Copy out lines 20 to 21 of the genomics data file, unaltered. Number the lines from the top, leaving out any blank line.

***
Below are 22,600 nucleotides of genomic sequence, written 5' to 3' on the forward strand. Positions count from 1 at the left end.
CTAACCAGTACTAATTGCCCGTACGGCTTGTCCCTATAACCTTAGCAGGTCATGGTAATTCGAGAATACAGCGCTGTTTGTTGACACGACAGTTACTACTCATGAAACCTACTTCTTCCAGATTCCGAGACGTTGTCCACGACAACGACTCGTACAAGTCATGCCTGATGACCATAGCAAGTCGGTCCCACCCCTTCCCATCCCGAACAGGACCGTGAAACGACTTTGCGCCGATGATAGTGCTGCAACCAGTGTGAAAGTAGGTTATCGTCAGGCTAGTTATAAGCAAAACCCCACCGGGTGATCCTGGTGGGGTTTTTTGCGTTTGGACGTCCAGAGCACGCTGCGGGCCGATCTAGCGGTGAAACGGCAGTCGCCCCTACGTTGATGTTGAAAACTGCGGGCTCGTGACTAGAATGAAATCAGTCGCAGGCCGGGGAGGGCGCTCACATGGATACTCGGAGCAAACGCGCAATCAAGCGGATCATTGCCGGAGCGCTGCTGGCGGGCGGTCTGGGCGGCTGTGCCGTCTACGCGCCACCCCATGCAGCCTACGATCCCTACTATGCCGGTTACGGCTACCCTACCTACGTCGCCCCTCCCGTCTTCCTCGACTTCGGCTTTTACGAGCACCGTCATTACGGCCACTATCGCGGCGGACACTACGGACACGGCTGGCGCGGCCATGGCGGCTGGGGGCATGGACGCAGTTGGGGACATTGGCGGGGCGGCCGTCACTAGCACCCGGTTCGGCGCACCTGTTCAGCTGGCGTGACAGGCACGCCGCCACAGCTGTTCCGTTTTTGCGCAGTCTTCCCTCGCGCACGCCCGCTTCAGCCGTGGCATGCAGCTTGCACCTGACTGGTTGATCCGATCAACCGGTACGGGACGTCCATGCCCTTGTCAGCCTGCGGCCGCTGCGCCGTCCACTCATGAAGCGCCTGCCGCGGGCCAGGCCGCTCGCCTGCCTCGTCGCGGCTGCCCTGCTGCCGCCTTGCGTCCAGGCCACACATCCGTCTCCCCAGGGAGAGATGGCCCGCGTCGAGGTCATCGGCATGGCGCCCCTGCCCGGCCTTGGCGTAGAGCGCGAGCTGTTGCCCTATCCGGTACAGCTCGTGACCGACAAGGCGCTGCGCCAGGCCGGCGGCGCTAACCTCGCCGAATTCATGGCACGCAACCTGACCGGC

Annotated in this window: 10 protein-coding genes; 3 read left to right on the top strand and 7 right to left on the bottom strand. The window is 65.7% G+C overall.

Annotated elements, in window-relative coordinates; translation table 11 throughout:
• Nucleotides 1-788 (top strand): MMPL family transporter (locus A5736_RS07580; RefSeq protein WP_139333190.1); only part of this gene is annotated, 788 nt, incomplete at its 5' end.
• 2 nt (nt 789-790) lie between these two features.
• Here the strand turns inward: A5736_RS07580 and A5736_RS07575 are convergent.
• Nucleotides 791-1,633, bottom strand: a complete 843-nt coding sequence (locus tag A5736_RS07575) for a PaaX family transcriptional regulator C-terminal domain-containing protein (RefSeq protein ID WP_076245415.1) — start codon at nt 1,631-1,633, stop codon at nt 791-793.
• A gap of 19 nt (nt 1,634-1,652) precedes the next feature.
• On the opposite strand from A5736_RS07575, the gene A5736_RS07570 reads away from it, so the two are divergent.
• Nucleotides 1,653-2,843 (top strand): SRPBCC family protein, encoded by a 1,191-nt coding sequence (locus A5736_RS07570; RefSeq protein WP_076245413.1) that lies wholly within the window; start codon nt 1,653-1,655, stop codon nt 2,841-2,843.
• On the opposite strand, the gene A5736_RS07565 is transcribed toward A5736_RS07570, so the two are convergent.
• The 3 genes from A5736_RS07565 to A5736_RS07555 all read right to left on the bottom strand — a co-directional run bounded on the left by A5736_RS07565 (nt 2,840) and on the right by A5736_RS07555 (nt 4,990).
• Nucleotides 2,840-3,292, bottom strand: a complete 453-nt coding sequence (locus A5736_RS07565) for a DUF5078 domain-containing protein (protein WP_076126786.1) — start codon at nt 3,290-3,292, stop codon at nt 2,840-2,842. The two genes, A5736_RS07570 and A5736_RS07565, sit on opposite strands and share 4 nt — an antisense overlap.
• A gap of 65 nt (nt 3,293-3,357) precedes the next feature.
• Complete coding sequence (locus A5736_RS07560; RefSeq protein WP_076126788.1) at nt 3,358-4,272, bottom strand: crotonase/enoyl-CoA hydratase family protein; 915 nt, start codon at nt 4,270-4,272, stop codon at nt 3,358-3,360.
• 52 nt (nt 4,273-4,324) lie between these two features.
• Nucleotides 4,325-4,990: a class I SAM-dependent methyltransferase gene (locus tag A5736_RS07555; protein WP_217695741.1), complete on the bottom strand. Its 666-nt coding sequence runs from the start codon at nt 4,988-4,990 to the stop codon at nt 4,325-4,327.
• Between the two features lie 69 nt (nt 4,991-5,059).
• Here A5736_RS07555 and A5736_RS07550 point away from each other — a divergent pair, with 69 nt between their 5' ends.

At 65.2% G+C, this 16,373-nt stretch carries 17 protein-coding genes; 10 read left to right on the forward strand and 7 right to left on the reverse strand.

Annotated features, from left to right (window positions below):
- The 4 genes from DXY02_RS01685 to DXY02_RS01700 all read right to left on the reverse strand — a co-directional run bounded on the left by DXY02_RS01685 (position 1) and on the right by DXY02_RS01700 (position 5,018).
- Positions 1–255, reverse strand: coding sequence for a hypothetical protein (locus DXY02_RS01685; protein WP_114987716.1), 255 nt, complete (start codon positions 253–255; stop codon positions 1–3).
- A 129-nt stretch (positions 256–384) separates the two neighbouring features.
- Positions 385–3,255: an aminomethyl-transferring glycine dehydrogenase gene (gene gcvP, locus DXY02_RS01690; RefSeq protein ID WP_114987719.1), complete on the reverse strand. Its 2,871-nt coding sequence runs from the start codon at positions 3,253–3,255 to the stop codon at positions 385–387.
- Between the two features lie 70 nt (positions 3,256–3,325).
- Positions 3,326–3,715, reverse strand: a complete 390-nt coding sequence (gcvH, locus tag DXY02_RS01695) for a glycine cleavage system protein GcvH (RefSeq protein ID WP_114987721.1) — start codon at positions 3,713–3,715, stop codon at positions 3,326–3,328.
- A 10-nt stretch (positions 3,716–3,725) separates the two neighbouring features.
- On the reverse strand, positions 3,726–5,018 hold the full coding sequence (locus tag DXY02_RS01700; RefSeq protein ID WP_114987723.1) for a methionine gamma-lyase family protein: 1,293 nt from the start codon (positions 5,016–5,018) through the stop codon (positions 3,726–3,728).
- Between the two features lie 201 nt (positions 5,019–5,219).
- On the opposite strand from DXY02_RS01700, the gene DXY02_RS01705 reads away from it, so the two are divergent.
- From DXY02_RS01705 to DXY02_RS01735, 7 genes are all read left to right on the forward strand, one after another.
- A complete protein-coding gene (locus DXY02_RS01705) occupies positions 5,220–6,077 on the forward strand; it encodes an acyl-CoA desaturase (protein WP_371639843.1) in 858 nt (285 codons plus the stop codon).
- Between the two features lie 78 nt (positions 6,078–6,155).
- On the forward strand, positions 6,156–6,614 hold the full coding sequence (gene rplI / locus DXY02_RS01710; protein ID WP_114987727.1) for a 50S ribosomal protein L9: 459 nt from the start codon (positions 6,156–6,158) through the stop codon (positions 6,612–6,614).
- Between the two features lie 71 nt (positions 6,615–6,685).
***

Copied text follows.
• Here A5736_RS07555 and A5736_RS07550 point away from each other — a divergent pair, with 69 nt between their 5' ends.

At 65.2% G+C, this 16,373-nt stretch carries 17 protein-coding genes; 10 read left to right on the forward strand and 7 right to left on the reverse strand.